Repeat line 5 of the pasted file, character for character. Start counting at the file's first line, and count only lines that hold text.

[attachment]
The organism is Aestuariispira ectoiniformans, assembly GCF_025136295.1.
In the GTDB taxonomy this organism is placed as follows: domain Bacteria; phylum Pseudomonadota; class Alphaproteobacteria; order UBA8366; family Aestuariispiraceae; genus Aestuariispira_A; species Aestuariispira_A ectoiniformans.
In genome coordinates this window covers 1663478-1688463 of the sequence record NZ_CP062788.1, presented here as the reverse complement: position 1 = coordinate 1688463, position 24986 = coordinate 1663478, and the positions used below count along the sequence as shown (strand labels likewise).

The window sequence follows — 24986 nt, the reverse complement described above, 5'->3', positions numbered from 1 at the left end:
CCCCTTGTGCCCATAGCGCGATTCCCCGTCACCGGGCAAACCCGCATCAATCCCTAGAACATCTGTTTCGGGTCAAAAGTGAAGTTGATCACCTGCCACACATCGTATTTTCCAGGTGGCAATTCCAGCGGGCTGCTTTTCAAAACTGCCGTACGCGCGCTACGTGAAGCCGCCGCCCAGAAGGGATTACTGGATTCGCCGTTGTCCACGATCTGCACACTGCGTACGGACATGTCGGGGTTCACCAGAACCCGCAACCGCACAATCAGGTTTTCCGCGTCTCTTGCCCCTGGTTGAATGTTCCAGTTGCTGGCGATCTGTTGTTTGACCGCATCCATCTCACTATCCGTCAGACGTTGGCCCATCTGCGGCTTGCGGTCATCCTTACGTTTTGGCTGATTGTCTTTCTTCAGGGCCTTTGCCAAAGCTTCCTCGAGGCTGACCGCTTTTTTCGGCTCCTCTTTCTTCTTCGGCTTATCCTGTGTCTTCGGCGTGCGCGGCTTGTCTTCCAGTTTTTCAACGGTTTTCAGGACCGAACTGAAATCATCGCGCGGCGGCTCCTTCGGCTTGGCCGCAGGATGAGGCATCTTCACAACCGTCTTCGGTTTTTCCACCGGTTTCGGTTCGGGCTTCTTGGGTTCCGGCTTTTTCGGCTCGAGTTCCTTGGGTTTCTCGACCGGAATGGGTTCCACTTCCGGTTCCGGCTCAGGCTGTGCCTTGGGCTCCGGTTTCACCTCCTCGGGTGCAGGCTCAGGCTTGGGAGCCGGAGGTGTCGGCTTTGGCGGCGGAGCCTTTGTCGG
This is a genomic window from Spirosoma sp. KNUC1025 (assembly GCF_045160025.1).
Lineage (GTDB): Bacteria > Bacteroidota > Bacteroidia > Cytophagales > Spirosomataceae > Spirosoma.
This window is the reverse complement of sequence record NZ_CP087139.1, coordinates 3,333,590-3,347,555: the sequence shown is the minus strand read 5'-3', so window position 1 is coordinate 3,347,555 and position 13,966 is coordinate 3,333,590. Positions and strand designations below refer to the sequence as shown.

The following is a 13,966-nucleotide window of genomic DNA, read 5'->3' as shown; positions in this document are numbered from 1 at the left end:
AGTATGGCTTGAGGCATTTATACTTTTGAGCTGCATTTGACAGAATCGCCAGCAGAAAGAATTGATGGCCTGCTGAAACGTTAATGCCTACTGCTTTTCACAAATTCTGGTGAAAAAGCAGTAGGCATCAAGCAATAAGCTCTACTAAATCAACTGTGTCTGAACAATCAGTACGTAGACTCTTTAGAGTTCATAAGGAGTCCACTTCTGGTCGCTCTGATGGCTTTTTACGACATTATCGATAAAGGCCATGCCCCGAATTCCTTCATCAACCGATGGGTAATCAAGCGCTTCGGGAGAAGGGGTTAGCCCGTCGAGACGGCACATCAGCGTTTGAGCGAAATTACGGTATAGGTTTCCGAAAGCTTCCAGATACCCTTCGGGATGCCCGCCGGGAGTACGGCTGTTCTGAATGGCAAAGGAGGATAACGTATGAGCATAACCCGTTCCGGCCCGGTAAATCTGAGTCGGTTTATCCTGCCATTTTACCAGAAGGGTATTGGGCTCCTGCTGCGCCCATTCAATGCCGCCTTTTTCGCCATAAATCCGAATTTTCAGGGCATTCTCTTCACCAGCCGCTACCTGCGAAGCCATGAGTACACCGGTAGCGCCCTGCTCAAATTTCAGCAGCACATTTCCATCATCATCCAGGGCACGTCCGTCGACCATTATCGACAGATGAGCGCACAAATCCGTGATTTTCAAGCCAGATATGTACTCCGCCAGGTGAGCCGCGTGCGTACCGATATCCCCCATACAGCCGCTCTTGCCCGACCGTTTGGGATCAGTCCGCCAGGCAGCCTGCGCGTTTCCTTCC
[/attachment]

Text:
CCCCTTGTGCCCATAGCGCGATTCCCCGTCACCGGGCAAACCCGCATCAATCCCTAGAACATCTGTTTCGGGTCAAAAGTGAAGTTGATCACCTGCCACACATCGTATTTTCCAGGTGGCAATTCCAGCGGGCTGCTTTTCAAAACTGCCGTACGCGCGCTACGTGAAGCCGCCGCCCAGAAGGGATTACTGGATTCGCCGTTGTCCACGATCTGCACACTGCGTACGGACATGTCGGGGTTCACCAGAACCCGCAACCGCACAATCAGGTTTTCCGCGTCTCTTGCCCCTGGTTGAATGTTCCAGTTGCTGGCGATCTGTTGTTTGACCGCATCCATCTCACTATCCGTCAGACGTTGGCCCATCTGCGGCTTGCGGTCATCCTTACGTTTTGGCTGATTGTCTTTCTTCAGGGCCTTTGCCAAAGCTTCCTCGAGGCTGACCGCTTTTTTCGGCTCCTCTTTCTTCTTCGGCTTATCCTGTGTCTTCGGCGTGCGCGGCTTGTCTTCCAGTTTTTCAACGGTTTTCAGGACCGAACTGAAATCATCGCGCGGCGGCTCCTTCGGCTTGGCCGCAGGATGAGGCATCTTCACAACCGTCTTCGGTTTTTCCACCGGTTTCGGTTCGGGCTTCTTGGGTTCCGGCTTTTTCGGCTCGAGTTCCTTGGGTTTCTCGACCGGAATGGGTTCCACTTCCGGTTCCGGCTCAGGCTGTGCCTTGGGCTCCGGTTTCACCTCCTCGGGTGCAGGCTCAGGCTTGGGAGCCGGAGGTGTCGGCTTTGGCGGCGGAGCCTTTGTCGG